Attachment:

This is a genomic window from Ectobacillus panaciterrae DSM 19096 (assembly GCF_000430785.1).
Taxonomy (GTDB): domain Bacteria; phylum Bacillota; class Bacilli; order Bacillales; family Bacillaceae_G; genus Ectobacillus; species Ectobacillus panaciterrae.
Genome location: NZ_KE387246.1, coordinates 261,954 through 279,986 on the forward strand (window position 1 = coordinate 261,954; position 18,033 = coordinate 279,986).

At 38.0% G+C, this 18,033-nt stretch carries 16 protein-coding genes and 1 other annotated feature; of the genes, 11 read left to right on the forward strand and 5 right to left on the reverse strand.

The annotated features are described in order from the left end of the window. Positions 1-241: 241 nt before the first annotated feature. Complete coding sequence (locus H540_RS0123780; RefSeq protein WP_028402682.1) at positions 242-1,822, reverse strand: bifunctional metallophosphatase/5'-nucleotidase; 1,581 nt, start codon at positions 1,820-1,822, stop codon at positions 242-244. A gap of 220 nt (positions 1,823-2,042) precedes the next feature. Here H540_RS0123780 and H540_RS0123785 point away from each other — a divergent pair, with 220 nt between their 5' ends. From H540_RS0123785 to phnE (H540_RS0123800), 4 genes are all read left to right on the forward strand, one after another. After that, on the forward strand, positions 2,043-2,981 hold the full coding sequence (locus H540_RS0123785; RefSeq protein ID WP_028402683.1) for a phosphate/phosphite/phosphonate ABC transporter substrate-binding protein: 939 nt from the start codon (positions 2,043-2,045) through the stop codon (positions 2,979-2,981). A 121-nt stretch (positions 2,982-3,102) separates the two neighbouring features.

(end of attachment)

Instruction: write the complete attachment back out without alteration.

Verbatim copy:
This is a genomic window from Ectobacillus panaciterrae DSM 19096 (assembly GCF_000430785.1).
Taxonomy (GTDB): domain Bacteria; phylum Bacillota; class Bacilli; order Bacillales; family Bacillaceae_G; genus Ectobacillus; species Ectobacillus panaciterrae.
Genome location: NZ_KE387246.1, coordinates 261,954 through 279,986 on the forward strand (window position 1 = coordinate 261,954; position 18,033 = coordinate 279,986).

At 38.0% G+C, this 18,033-nt stretch carries 16 protein-coding genes and 1 other annotated feature; of the genes, 11 read left to right on the forward strand and 5 right to left on the reverse strand.

The annotated features are described in order from the left end of the window. Positions 1-241: 241 nt before the first annotated feature. Complete coding sequence (locus H540_RS0123780; RefSeq protein WP_028402682.1) at positions 242-1,822, reverse strand: bifunctional metallophosphatase/5'-nucleotidase; 1,581 nt, start codon at positions 1,820-1,822, stop codon at positions 242-244. A gap of 220 nt (positions 1,823-2,042) precedes the next feature. Here H540_RS0123780 and H540_RS0123785 point away from each other — a divergent pair, with 220 nt between their 5' ends. From H540_RS0123785 to phnE (H540_RS0123800), 4 genes are all read left to right on the forward strand, one after another. After that, on the forward strand, positions 2,043-2,981 hold the full coding sequence (locus H540_RS0123785; RefSeq protein ID WP_028402683.1) for a phosphate/phosphite/phosphonate ABC transporter substrate-binding protein: 939 nt from the start codon (positions 2,043-2,045) through the stop codon (positions 2,979-2,981). A 121-nt stretch (positions 2,982-3,102) separates the two neighbouring features.